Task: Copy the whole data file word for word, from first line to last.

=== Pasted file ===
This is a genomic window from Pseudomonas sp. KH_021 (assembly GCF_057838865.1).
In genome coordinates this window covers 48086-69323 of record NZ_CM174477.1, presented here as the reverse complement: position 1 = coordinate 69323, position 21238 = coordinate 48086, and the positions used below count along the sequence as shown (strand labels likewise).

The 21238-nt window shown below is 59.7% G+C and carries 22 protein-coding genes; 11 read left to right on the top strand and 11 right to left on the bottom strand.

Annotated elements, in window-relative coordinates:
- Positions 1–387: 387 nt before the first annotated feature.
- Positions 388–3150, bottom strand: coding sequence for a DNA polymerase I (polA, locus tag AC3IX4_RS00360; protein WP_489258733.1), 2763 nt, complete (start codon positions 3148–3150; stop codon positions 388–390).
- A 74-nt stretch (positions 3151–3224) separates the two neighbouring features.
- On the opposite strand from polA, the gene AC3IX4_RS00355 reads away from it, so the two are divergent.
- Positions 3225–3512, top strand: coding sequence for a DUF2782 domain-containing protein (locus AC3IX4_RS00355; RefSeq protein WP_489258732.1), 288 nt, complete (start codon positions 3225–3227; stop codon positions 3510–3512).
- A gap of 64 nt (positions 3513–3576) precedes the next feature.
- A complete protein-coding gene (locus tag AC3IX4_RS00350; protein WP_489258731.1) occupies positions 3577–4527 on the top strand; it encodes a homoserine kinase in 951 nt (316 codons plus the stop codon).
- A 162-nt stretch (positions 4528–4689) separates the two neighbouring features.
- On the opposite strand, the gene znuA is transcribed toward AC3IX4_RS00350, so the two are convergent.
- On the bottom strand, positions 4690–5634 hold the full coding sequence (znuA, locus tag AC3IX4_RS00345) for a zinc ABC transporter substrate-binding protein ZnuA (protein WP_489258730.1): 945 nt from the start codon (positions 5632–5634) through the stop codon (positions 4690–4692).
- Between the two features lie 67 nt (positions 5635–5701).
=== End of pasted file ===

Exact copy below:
This is a genomic window from Pseudomonas sp. KH_021 (assembly GCF_057838865.1).
In genome coordinates this window covers 48086-69323 of record NZ_CM174477.1, presented here as the reverse complement: position 1 = coordinate 69323, position 21238 = coordinate 48086, and the positions used below count along the sequence as shown (strand labels likewise).

The 21238-nt window shown below is 59.7% G+C and carries 22 protein-coding genes; 11 read left to right on the top strand and 11 right to left on the bottom strand.

Annotated elements, in window-relative coordinates:
- Positions 1–387: 387 nt before the first annotated feature.
- Positions 388–3150, bottom strand: coding sequence for a DNA polymerase I (polA, locus tag AC3IX4_RS00360; protein WP_489258733.1), 2763 nt, complete (start codon positions 3148–3150; stop codon positions 388–390).
- A 74-nt stretch (positions 3151–3224) separates the two neighbouring features.
- On the opposite strand from polA, the gene AC3IX4_RS00355 reads away from it, so the two are divergent.
- Positions 3225–3512, top strand: coding sequence for a DUF2782 domain-containing protein (locus AC3IX4_RS00355; RefSeq protein WP_489258732.1), 288 nt, complete (start codon positions 3225–3227; stop codon positions 3510–3512).
- A gap of 64 nt (positions 3513–3576) precedes the next feature.
- A complete protein-coding gene (locus tag AC3IX4_RS00350; protein WP_489258731.1) occupies positions 3577–4527 on the top strand; it encodes a homoserine kinase in 951 nt (316 codons plus the stop codon).
- A 162-nt stretch (positions 4528–4689) separates the two neighbouring features.
- On the opposite strand, the gene znuA is transcribed toward AC3IX4_RS00350, so the two are convergent.
- On the bottom strand, positions 4690–5634 hold the full coding sequence (znuA, locus tag AC3IX4_RS00345) for a zinc ABC transporter substrate-binding protein ZnuA (protein WP_489258730.1): 945 nt from the start codon (positions 5632–5634) through the stop codon (positions 4690–4692).
- Between the two features lie 67 nt (positions 5635–5701).